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tv   Going Underground  RT  January 10, 2022 5:30am-6:01am EST

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a, you know, everybody is concerned about the coin being upon this game, but in fact, that's the only thing out there. there's not a bondage game, it's an open source project built by volunteers. it's not a project, but there are a lot of policies out there. with
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time after intervention, you're watching going underground team and i will be back for brand new season on wednesday, the 12th of january. but until then, we'll be showing you some of your favorite shows from the season the history buried by the victor, exactly 232 years since the creation of the united states department of war. as today, the u. s. u k. in israel ratchet up tensions with iran will get the 7th is also exactly 31 years since the 1st american soldiers arrived in saudi arabia, as part of persian gulf will one and 5070. and since the passing of the gulf of tonkin resolution, which escalated doomed, washington mass killing for vietnam to allow in cambodia. the real history of these events is often missing from textbooks and history classes in nature, nations and new volume by retired u. s. army officer major danny assertion attempts to remedy all that by telling a true history of the united states. he joins me now who lawrence and kansas. danny, welcome to going under ground. before we get to this monumental history, the and i,
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it states, i mean it's up there with howard zinn arguably. and how you manage to teach this to us army soldiers at west point, which will get hunt mazing, the whole idea of it. you will take, obviously, on us troops fleeing in the dead of night from afghanistan. will you fought for the u. s. army? well, i think it's a tragedy for the afghan people, but it's been an ongoing tragedy in general that there's been 40 years of war. and i think the american troops leaving the dead of night is a fitting way for the imperial u. s. sort of forces to go. this war is been over for 10 years or longer when, you know, when i fought there in 201112 i was the height of the u. s. true presence and we barely controlled anything but the ground. we stood on, i'm for the withdrawal. i don't think that america can meaningfully, you know, influence the outcomes in afghanistan. and the whole thing is a tragedy. but more so for the people of afghanistan,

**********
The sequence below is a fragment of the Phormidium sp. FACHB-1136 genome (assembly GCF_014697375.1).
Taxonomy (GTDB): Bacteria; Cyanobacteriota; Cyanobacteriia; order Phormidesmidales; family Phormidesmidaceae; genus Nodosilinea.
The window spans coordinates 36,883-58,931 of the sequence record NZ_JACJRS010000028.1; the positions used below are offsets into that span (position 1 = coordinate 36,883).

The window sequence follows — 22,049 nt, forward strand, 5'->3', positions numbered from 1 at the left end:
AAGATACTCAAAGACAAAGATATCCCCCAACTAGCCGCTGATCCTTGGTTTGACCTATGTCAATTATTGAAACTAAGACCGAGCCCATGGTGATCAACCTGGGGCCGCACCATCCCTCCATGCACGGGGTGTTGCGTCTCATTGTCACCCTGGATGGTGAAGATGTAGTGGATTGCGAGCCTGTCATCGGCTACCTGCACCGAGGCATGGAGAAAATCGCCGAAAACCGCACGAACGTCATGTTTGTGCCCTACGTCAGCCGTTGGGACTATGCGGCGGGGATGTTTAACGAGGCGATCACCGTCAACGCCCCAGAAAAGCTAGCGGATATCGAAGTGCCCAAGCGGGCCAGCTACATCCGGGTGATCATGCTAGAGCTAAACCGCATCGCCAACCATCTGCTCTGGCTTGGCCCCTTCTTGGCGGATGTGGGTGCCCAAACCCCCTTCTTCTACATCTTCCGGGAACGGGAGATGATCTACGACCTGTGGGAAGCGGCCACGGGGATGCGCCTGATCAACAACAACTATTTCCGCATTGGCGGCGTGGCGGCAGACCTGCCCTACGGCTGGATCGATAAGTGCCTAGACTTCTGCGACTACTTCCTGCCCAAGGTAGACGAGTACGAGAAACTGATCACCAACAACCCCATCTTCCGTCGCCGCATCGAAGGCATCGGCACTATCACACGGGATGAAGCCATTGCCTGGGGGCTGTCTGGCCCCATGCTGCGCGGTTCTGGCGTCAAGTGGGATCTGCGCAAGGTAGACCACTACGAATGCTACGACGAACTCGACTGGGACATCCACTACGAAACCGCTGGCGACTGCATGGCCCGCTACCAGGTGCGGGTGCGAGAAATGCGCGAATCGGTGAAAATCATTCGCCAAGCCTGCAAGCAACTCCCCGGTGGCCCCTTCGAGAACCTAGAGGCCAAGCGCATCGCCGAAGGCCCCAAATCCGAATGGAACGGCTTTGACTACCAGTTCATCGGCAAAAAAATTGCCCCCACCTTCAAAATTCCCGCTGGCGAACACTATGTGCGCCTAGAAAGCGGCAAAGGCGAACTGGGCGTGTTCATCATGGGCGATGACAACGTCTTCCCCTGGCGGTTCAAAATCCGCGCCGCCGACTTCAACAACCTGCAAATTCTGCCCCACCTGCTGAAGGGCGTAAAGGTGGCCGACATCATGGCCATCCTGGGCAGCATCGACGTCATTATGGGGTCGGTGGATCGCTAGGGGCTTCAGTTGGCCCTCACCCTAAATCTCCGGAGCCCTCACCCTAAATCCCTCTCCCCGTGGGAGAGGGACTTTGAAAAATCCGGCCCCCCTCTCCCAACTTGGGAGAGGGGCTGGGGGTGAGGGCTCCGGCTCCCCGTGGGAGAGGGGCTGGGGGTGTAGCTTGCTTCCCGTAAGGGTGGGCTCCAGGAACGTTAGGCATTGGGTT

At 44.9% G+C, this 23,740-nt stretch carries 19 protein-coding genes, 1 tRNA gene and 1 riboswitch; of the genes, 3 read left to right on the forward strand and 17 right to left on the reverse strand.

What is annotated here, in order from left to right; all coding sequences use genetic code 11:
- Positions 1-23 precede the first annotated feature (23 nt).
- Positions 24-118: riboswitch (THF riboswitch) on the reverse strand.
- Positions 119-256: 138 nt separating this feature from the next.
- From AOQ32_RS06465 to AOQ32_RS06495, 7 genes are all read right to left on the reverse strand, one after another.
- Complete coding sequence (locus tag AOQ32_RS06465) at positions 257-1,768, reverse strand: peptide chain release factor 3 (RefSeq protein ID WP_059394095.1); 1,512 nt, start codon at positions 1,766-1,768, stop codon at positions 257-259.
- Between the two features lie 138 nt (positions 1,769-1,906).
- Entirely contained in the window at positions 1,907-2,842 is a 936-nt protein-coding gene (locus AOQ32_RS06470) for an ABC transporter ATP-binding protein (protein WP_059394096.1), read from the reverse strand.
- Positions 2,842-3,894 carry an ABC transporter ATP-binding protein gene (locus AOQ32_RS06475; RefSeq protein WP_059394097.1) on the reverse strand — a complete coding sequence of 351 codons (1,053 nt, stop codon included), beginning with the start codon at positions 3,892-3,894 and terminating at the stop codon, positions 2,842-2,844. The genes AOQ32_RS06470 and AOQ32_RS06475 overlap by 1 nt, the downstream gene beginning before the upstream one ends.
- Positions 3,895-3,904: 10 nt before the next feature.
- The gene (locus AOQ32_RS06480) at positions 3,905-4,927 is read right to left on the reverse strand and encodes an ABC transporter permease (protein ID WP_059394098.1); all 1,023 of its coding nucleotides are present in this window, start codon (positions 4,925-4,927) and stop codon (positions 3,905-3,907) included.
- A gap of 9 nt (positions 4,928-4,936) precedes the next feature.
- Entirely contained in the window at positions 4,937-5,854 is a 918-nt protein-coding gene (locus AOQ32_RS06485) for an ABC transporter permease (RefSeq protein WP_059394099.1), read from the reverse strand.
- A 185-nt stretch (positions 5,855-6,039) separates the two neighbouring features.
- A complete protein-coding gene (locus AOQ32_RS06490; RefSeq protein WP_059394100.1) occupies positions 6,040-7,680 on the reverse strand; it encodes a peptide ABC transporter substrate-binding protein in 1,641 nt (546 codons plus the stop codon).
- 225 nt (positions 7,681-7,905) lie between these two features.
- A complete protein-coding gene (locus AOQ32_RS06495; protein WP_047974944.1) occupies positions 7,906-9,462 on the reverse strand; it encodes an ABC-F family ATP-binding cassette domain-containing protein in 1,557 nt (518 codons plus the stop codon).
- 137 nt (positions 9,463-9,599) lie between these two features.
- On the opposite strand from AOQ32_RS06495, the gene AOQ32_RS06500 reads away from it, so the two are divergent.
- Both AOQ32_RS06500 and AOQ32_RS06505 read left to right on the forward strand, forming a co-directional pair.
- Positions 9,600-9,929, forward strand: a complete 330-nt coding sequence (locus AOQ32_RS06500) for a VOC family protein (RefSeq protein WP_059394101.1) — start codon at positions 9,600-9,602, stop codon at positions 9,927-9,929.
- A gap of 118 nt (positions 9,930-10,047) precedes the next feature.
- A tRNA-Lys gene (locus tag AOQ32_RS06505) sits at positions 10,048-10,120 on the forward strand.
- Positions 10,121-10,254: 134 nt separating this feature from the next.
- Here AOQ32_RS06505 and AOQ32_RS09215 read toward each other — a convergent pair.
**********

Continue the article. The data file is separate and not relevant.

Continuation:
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i support the withdrawal. but we're, we're going out with our tail between our legs, which is surprising to people who weren't paying attention. i think so, the fact that the united states really has really not achieved anything in afghanistan and things are worse essentially. then we found it or, or, and then we found that in february 2002 in combat operations were declared over. yeah, i mean, in this country, thousands of british troops wounded hundreds of thousands of afghans. obviously the army doesn't count. the u. s. o u. k. home, he doesn't get african civilians. i mean use the word imperial. there people are going to wonder when you form in iraq, afghanistan, lots of this book you taught to people who fight for the united states and you use the word imperial. that is not the rhetoric we hear from the hillary clinton's of this world and the liberal interventionists at all. it's trying to actually let countries govern themselves is the whole idea. right? i mean, the polite liberals and the polite imperialist, as i'd call them,